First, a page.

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Resources

1

Category: Marketplace
Easy-to-deploy and automatically configured third-party applications, including single virtual machine or multiple virtual machine solutions.
References:
[AWS]:AWS Marketplace
[Azure]:Azure Marketplace
[Google]:Google Cloud Marketplace
Tags: #AWSMarketplace, #AzureMarketPlace, #GoogleMarketplace
Differences: They are both digital catalog with thousands of software listings from independent software vendors that make it easy to find, test, buy, and deploy software that runs on their respective cloud platform.

2

Category: AI and machine learning
A cloud service to train, deploy, automate, and manage machine learning models.
References:
[AWS]:AWS SageMaker(build, train and deploy machine learning models), AWS DeepComposer (ML enabled musical keyboard), Amazon Fraud Detector (Detect more online fraud faster), Amazon CodeGuru (Automate code reviews and identify expensive lines of code), Contact Lens for Amazon Connect (Contact center analytics powered by ML), Amazon Kendra (Reinvent enterprise search with ML), Amazon Augmented AI (Easily implement human review of ML predictions), Amazon SageMaker Studio (The first visual IDE for machine learning), Amazon SageMaker Notebooks (Quickly start and share ML notebooks), Amazon SageMaker Experiments (Organize, track, and evaluate ML experiments), Amazon SageMaker Debugger (Analyze and debug ML models in real time), Amazon SageMaker Autopilot (Automatically create high quality ML models), Amazon SageMaker Model Monitor (Continuously monitor ML models)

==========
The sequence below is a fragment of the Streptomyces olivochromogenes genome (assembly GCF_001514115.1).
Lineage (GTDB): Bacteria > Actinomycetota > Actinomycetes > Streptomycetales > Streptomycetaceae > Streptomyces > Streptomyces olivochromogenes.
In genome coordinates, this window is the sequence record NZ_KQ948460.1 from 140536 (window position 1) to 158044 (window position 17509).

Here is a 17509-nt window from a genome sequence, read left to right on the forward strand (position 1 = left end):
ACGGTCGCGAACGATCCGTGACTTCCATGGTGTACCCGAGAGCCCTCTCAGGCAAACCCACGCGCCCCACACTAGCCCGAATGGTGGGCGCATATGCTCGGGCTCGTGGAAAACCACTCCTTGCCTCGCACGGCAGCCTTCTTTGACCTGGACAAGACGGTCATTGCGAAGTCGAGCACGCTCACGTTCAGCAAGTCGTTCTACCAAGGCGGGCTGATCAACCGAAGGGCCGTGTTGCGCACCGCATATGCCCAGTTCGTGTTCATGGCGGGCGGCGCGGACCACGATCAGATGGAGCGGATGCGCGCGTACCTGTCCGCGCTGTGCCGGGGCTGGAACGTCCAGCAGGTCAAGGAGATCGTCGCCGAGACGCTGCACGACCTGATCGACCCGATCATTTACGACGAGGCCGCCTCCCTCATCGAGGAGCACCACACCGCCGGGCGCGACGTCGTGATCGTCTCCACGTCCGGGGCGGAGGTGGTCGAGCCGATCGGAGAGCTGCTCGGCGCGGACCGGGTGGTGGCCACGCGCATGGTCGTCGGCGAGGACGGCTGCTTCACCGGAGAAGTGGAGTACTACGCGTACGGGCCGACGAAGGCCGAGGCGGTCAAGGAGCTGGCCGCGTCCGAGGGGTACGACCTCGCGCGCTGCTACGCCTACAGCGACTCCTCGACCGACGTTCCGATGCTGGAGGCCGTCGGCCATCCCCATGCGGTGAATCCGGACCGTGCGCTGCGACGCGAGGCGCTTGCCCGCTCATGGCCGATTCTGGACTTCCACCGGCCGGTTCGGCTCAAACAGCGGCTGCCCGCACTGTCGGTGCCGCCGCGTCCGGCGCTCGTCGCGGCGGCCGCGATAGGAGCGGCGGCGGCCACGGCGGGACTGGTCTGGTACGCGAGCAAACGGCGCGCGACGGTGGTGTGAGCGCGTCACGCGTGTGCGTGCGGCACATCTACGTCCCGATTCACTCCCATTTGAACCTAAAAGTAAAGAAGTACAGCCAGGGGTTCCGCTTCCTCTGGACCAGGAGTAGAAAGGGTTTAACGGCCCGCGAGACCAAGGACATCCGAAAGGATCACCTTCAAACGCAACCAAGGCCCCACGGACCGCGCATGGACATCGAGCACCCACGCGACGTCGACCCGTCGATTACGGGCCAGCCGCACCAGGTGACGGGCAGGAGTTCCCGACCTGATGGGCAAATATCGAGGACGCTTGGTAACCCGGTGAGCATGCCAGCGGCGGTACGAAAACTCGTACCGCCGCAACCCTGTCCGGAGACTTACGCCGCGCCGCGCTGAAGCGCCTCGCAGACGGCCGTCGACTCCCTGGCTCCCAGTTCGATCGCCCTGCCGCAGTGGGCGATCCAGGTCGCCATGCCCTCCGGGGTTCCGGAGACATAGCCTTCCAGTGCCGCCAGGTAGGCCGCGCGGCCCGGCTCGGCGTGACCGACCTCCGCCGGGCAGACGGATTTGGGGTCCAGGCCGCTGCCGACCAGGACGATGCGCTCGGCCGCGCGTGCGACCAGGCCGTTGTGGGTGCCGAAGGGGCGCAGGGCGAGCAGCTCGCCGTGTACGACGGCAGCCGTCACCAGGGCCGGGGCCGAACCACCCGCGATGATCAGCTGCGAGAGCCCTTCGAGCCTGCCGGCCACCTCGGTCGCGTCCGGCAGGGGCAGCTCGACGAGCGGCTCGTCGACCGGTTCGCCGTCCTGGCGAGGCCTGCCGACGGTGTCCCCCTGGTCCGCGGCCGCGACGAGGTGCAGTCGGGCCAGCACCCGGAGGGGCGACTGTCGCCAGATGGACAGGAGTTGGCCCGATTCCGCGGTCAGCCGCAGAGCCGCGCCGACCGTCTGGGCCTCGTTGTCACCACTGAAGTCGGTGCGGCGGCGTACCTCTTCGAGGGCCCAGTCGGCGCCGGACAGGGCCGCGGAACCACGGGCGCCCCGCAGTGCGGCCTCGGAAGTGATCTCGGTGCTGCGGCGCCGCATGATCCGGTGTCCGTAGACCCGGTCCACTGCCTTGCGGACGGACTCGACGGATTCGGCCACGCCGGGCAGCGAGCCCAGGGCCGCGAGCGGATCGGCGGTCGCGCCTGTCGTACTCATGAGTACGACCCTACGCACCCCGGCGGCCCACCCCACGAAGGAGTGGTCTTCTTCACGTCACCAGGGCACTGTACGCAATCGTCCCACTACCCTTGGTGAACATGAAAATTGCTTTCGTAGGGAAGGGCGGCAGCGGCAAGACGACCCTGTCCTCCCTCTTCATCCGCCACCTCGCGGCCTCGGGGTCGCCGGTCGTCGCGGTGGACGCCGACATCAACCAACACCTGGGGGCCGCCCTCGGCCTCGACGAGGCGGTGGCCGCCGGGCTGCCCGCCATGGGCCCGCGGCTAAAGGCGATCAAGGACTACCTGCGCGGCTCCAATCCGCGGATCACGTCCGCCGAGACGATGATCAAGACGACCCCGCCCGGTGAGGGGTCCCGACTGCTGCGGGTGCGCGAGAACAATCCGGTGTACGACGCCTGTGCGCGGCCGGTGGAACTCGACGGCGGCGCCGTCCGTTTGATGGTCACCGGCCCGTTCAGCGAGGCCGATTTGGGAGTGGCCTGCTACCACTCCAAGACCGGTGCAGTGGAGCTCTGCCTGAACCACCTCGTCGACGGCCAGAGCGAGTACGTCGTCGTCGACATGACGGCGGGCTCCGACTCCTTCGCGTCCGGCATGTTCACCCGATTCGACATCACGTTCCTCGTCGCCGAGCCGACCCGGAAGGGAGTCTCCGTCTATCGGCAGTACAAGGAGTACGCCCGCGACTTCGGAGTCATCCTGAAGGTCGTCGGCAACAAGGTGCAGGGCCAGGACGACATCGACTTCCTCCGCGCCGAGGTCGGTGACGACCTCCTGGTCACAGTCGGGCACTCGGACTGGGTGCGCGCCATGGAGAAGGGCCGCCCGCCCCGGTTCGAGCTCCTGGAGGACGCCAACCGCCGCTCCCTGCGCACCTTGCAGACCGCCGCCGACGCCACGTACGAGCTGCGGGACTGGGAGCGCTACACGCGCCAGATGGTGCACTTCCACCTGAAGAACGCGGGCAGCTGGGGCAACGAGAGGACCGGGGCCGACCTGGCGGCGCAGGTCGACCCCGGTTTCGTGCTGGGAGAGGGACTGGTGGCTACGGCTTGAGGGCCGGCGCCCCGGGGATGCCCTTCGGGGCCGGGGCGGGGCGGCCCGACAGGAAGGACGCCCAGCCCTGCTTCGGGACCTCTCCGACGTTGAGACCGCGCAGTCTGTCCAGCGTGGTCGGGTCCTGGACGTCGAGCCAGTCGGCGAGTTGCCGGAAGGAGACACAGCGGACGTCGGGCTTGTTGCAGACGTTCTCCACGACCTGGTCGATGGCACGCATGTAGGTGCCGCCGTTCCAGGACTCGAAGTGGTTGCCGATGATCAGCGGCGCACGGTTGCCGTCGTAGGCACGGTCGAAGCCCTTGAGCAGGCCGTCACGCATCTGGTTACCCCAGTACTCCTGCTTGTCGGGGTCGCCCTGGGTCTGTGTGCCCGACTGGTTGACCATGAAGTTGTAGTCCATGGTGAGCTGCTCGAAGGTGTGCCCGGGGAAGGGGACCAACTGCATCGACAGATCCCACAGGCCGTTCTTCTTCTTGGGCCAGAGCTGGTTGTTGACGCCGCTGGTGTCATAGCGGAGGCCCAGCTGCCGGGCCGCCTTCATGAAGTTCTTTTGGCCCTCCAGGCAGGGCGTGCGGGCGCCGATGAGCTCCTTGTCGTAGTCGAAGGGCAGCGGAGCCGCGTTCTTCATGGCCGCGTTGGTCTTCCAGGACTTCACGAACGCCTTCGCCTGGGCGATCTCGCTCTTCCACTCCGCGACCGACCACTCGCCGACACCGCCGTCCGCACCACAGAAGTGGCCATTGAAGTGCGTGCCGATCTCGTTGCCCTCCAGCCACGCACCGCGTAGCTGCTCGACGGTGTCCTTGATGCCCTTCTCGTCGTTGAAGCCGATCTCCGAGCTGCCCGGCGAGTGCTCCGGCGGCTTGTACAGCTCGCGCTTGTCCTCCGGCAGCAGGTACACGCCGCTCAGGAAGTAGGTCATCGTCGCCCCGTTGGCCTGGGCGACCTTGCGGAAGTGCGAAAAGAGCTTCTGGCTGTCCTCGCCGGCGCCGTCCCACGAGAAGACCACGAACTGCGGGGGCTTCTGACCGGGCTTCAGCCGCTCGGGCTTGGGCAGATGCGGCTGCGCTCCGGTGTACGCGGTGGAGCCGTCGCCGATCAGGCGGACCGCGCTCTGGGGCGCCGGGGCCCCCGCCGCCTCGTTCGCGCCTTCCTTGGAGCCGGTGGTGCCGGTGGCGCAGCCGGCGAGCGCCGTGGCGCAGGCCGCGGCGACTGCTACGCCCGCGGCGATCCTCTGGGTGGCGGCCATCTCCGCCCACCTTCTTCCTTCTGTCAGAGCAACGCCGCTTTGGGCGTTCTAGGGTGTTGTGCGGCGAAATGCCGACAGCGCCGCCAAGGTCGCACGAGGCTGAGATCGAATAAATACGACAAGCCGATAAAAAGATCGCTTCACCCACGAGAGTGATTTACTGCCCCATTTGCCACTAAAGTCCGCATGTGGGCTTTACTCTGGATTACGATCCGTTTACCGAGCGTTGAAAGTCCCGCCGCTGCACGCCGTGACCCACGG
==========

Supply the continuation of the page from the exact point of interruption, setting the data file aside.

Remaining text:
[Azure]:Azure Machine Learning
[Google]:Google Cloud TensorFlow
Tags: #AI, #CloudAI, #SageMaker, #AzureMachineLearning, #TensorFlow
Differences: According to the StackShare community, Azure Machine Learning has a broader approval, being mentioned in 12 company stacks & 8 developers stacks; compared to Amazon Machine Learning, which is listed in 8 company stacks and 9 developer stacks.

3

Category: AI and machine learning
Build and connect intelligent bots that interact with your users using text/SMS, Skype, Teams, Slack, Office 365 mail, Twitter, and other popular services.
References:
[AWS]:Alexa Skills Kit (enables a developer to build skills, also called conversational applications, on the Amazon Alexa artificial intelligence assistant.)
[Azure]:Microsoft Bot Framework (building enterprise-grade conversational AI experiences.)
[Google]:Google Assistant Actions ( developer platform that lets you create software to extend the functionality of the Google Assistant, Google's virtual personal assistant,)

Tags: #AlexaSkillsKit, #MicrosoftBotFramework, #GoogleAssistant
Differences: One major advantage Google gets over Alexa is that Google Assistant is available to almost all Android devices.

4